It’s estimated that on any given week, anywhere from 15,000 to 50,000 NFT sales are underway. Of course, this doesn't account for the other thousands of tokens which are minted and awaiting bidding. Needless to say, collectors or those just peering as potential participants in the space are facing a spread of oceanic proportions; intimidating might be the apt descriptor.
Curation has historically played a role in shaping public and private perceptions of art and its makers; the Royal Academy of Art in England and France in the nineteenth century not only designated what was worthy of public and critical appeal, but also determined through patronage which artists could have direct lines of access to resources, and therefore, longevity and legacy.
While the role of curators today has evolved and grown, some sentiments remain: creative latitude abounds, but there’s a mandate to a latent connection between works materially, contextually, historically, aesthetically, technologically—no matter how abstract or concrete.
In 2022, Fingerprints DAO represents an updated interpretation of how curation can exist within a Web3 infrastructure. Co-founded by Luiz Ramalho, Fingerprints, put bluntly, aims to assemble the best collection of smart contracts as art. By emphasizing the beauty in the contract, the DAO challenges the popular notion of engaging with an NFT as solely a JPEG asset, but rather as a complex poem of code worthy of tantamount recognition.
Guidelines inform how the DAO collects work, and holders of the $PRINTS coin control the treasury in expanding the collection, which includes Digital Zones, Bitchcoin, Avid Lines, Mutant Garden Seeder, the third largest collection of Autoglyphs, the largest collection of artist DEAFBEEF, and many more. The DAO—membership spans a number of continents and operates in cities globally—is also committed to spearheading and incubating projects within.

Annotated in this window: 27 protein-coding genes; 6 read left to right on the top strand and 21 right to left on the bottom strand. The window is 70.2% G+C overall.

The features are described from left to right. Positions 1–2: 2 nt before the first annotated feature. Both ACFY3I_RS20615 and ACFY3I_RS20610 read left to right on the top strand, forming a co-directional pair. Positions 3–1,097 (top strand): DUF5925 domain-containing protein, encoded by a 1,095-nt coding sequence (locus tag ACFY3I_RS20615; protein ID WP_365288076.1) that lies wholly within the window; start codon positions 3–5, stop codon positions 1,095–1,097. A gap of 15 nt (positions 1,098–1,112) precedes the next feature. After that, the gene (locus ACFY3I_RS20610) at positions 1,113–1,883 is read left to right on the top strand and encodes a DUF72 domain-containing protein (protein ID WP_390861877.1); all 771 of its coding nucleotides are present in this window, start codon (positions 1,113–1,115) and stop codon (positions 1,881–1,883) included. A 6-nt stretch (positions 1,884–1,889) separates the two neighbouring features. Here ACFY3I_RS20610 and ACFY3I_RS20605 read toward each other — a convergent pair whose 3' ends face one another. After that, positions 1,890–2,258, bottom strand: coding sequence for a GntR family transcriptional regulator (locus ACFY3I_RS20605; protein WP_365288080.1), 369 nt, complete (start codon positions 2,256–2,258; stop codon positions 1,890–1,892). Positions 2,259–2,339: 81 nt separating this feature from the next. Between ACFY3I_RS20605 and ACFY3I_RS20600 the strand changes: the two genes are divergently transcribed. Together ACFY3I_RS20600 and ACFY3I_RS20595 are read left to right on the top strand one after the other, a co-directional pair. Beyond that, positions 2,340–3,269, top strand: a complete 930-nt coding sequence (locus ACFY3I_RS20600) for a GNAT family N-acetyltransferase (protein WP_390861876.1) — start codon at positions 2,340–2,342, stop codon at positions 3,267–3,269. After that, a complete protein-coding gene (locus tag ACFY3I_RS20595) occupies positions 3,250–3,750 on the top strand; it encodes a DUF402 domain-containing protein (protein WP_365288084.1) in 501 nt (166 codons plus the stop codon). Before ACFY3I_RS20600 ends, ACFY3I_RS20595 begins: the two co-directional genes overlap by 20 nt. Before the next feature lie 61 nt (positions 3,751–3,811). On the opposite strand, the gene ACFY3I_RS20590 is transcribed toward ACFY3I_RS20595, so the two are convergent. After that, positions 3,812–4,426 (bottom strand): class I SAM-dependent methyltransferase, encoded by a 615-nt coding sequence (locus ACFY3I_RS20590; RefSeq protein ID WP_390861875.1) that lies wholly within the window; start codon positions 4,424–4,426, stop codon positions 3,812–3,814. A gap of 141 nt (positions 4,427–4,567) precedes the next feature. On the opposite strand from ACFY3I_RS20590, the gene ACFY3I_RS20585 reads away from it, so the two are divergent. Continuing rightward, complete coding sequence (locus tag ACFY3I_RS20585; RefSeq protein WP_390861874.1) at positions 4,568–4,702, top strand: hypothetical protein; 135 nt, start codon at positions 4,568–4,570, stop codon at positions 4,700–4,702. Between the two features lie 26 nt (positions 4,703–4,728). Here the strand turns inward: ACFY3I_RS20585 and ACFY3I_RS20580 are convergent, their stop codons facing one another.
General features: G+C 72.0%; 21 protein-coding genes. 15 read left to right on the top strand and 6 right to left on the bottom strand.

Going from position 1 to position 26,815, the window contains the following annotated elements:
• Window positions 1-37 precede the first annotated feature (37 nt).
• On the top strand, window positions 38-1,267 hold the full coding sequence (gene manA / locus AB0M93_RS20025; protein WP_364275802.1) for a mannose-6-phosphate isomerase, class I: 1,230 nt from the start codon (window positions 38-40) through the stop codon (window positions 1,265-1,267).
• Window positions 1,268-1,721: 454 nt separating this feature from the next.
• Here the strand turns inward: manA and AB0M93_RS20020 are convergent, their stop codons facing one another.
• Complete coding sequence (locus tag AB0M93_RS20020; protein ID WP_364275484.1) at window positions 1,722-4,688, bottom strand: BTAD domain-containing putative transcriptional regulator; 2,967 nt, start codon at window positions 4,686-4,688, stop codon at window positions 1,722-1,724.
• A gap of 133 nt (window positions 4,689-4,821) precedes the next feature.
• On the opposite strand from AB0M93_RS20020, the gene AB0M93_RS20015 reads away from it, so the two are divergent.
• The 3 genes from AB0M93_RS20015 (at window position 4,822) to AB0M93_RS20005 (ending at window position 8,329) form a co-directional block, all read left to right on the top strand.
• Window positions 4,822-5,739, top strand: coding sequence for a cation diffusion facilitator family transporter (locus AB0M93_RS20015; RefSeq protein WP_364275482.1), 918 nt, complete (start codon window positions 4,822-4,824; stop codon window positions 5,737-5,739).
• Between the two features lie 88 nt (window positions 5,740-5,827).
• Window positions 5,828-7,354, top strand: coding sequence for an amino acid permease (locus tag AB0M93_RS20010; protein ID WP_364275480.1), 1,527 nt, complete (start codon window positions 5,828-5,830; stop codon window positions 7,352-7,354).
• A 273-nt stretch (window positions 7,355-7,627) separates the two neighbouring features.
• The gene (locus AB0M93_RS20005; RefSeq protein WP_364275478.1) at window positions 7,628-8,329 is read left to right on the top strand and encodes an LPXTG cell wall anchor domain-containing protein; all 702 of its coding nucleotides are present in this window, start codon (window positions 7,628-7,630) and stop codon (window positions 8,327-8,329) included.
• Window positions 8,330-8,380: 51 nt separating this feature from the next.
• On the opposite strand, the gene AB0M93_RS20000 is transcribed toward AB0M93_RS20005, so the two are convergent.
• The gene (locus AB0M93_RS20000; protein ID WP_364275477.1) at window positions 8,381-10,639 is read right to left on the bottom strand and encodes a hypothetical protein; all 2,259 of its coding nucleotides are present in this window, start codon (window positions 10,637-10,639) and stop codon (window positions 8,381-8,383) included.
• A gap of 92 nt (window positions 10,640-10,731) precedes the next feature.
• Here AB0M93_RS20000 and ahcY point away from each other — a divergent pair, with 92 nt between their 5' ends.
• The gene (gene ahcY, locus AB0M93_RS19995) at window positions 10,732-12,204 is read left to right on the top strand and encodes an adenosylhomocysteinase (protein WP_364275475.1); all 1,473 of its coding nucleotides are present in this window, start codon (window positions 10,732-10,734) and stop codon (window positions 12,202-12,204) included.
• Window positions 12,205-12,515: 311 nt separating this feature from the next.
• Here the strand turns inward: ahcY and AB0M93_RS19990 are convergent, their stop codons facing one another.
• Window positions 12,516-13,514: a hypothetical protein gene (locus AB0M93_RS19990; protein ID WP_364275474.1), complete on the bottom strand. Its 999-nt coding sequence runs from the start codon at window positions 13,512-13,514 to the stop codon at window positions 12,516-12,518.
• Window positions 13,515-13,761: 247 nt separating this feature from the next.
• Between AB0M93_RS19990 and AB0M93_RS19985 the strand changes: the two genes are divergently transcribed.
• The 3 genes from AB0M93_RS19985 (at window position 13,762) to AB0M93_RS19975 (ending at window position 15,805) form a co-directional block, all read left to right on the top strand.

In What It Means to Write About Art, the late art critic Dave Hickey, in a conversation with writer Jarrett Earnest, said, “That is how you win: if you have a group of artists with whom you feel an affinity, if one does well, eventually the rest will do well—a rising tide will raise all boats.” Indeed, Fingerprints DAO’s tide is rising.
Liam Casey (ZORA): How did you venture into Web3 and more importantly, how did the idea of Fingerprints DAO come to fruition?
Luiz Ramalho: My background is in traditional finance. I worked at Goldman and Blackstone before that. I left in 2016, and in 2017 decided to start a Crypto Quant Fund. That was my main business up until 2021 when I really started to get into NFTs—first from a collector’s perspective. Eventually I found out about Autoglyphs. If you are not familiar with them, it’s the first fully on-chain artwork by Larva Labs—same creators of CryptoPunks—and I saw that as an opportunity to build a bigger collection and use this as a focal point to build a DAO.
I pitched this idea to a few investors here in Brazil. I'm based in São Paulo, and we ended up buying 20 Autoglyphs, launching the DAO, went on to sell more tokens, and eventually we expanded the collection into other artworks that use the blockchain as a medium and not simply as a reference for the artwork.
The Fingerprints community grew into something much bigger than I could potentially anticipate in the beginning. Now the organization has over 200 members, and not only collects, but also produces artworks. We have collaborated with artists, have launched a few different collections, and we have done incubations.